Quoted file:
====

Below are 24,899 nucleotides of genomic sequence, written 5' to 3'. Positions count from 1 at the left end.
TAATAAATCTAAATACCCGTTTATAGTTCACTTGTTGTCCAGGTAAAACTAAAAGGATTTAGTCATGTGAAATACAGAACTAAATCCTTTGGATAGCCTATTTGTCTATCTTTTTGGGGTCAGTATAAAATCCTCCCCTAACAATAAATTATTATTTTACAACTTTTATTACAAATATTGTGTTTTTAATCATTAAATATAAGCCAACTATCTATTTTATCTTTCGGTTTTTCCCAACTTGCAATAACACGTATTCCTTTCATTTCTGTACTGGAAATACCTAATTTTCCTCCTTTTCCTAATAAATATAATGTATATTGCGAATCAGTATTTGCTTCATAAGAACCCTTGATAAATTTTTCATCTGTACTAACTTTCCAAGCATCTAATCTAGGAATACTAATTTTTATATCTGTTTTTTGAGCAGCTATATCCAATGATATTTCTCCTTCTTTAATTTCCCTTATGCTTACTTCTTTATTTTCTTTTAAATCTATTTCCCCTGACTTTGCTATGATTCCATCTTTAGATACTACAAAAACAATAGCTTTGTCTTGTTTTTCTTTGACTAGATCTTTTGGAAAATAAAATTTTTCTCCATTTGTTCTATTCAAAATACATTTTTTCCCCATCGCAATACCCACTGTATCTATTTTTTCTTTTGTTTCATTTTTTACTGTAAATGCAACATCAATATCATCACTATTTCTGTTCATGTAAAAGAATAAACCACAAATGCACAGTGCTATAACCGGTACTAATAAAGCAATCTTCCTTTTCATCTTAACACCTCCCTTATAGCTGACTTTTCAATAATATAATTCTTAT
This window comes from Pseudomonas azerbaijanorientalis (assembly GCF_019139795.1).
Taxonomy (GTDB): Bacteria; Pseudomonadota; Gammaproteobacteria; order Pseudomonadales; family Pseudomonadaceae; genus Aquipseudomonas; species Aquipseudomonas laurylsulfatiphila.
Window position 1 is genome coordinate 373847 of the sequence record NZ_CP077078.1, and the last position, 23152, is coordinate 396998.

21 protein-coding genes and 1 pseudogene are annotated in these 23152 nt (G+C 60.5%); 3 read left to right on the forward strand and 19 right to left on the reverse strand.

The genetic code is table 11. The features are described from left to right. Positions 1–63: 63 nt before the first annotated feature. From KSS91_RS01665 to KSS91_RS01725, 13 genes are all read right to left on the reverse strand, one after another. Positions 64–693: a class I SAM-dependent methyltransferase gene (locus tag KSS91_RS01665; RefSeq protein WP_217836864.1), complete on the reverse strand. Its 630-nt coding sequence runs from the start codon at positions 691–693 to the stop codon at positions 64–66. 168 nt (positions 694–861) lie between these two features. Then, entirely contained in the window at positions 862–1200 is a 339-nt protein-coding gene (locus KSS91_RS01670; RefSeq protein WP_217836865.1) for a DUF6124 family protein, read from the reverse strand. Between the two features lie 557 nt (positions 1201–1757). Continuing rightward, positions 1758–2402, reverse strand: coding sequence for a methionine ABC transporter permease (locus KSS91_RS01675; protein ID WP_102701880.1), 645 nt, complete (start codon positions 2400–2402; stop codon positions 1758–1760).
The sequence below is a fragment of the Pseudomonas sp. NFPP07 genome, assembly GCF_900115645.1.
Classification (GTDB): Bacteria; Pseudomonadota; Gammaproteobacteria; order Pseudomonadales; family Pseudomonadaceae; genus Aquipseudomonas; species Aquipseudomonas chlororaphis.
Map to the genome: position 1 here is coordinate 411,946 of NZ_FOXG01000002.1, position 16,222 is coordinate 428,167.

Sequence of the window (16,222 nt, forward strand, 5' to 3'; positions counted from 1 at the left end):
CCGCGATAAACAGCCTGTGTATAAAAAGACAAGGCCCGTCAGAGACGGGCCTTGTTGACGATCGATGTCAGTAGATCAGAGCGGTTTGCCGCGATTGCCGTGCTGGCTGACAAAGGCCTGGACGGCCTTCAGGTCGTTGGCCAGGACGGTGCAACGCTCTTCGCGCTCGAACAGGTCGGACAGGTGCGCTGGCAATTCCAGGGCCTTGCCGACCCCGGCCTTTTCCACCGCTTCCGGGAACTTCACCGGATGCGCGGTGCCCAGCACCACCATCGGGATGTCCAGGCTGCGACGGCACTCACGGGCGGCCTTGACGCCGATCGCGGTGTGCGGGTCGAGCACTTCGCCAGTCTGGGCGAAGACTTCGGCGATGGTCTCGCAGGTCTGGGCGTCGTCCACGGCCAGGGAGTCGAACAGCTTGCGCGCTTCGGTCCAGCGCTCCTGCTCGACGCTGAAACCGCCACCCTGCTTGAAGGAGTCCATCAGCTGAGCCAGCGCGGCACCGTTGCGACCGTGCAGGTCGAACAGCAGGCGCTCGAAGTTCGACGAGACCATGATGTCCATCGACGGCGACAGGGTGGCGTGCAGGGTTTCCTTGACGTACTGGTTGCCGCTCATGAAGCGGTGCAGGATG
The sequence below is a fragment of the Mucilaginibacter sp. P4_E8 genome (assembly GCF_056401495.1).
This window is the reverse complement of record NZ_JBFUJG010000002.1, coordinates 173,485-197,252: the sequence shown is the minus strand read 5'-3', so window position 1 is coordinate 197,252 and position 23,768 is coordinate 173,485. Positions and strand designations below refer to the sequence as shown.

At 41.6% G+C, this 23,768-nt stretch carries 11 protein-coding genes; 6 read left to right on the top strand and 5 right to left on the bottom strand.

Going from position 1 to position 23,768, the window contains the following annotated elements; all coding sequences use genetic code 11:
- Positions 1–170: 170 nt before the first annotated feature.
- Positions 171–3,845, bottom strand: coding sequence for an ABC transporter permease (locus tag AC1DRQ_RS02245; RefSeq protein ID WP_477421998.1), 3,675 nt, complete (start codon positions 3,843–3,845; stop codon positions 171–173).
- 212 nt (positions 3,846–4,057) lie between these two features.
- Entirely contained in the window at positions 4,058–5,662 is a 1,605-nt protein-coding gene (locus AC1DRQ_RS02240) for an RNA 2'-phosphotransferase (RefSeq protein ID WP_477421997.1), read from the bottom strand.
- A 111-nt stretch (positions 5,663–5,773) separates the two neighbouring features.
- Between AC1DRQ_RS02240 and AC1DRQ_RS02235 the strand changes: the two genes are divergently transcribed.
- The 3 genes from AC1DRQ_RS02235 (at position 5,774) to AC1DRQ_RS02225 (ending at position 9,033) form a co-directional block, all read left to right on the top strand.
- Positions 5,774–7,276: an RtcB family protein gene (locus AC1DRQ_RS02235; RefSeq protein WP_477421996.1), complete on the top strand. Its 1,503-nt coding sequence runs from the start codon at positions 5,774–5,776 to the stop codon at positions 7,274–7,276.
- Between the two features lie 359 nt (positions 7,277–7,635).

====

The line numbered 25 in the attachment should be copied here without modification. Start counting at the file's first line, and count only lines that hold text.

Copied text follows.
- Between the two features lie 359 nt (positions 7,277–7,635).